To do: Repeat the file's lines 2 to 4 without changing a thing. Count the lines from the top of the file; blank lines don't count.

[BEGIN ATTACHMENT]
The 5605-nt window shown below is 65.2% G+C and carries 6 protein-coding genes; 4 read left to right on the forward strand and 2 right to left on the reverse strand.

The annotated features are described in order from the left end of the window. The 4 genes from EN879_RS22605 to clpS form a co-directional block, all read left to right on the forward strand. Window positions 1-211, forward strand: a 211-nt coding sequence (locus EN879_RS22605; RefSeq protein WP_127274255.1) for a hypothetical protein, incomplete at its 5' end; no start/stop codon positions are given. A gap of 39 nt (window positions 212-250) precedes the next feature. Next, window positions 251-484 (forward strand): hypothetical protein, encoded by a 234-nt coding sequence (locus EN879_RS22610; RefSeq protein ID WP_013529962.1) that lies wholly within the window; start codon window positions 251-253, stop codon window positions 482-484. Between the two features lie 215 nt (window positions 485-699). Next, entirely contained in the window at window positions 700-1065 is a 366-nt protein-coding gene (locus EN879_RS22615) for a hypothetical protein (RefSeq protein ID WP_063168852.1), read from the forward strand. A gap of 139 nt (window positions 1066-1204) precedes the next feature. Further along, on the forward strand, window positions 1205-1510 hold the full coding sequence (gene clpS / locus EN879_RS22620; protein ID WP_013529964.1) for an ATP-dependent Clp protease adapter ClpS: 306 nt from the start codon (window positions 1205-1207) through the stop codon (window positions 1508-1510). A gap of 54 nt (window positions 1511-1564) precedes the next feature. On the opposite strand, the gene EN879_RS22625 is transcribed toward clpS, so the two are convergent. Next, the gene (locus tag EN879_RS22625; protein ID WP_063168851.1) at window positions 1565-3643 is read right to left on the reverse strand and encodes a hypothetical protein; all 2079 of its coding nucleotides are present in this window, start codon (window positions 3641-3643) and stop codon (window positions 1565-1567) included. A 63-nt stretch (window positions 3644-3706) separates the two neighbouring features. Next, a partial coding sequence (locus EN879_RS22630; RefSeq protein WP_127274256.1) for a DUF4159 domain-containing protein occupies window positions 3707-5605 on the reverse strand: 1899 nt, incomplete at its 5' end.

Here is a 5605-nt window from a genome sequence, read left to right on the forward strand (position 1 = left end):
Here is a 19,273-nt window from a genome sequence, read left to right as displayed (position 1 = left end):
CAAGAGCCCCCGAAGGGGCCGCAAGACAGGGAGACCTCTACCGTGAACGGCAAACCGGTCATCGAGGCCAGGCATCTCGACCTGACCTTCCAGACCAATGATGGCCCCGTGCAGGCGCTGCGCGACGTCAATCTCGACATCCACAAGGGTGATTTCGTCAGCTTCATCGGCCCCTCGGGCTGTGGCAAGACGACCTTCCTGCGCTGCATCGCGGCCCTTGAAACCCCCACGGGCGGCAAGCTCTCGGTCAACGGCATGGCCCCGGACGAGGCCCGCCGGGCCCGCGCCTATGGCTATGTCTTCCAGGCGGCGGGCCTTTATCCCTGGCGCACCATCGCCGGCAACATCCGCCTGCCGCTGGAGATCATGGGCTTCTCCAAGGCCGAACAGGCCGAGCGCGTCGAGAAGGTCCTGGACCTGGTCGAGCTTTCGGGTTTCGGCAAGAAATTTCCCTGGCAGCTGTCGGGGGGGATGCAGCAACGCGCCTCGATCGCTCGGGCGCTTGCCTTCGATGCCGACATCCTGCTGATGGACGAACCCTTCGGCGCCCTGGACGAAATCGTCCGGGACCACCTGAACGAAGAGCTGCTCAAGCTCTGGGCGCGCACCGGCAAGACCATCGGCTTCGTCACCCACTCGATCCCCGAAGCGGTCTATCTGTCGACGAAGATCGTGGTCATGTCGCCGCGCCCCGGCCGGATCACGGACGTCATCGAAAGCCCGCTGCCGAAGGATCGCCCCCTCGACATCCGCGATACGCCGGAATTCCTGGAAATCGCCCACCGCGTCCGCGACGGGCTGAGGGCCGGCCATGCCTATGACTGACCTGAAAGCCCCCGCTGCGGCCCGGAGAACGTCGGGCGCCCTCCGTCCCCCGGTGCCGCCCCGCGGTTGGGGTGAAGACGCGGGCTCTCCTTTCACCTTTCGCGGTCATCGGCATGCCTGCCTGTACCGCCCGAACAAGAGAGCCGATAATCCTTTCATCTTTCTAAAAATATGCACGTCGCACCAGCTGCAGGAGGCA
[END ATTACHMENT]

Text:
The annotated features are described in order from the left end of the window. The 4 genes from EN879_RS22605 to clpS form a co-directional block, all read left to right on the forward strand. Window positions 1-211, forward strand: a 211-nt coding sequence (locus EN879_RS22605; RefSeq protein WP_127274255.1) for a hypothetical protein, incomplete at its 5' end; no start/stop codon positions are given. A gap of 39 nt (window positions 212-250) precedes the next feature. Next, window positions 251-484 (forward strand): hypothetical protein, encoded by a 234-nt coding sequence (locus EN879_RS22610; RefSeq protein ID WP_013529962.1) that lies wholly within the window; start codon window positions 251-253, stop codon window positions 482-484. Between the two features lie 215 nt (window positions 485-699). Next, entirely contained in the window at window positions 700-1065 is a 366-nt protein-coding gene (locus EN879_RS22615) for a hypothetical protein (RefSeq protein ID WP_063168852.1), read from the forward strand. A gap of 139 nt (window positions 1066-1204) precedes the next feature. Further along, on the forward strand, window positions 1205-1510 hold the full coding sequence (gene clpS / locus EN879_RS22620; protein ID WP_013529964.1) for an ATP-dependent Clp protease adapter ClpS: 306 nt from the start codon (window positions 1205-1207) through the stop codon (window positions 1508-1510). A gap of 54 nt (window positions 1511-1564) precedes the next feature. On the opposite strand, the gene EN879_RS22625 is transcribed toward clpS, so the two are convergent. Next, the gene (locus tag EN879_RS22625; protein ID WP_063168851.1) at window positions 1565-3643 is read right to left on the reverse strand and encodes a hypothetical protein; all 2079 of its coding nucleotides are present in this window, start codon (window positions 3641-3643) and stop codon (window positions 1565-1567) included. A 63-nt stretch (window positions 3644-3706) separates the two neighbouring features. Next, a partial coding sequence (locus EN879_RS22630; RefSeq protein WP_127274256.1) for a DUF4159 domain-containing protein occupies window positions 3707-5605 on the reverse strand: 1899 nt, incomplete at its 5' end.

Here is a 5605-nt window from a genome sequence, read left to right on the forward strand (position 1 = left end):
Here is a 19,273-nt window from a genome sequence, read left to right as displayed (position 1 = left end):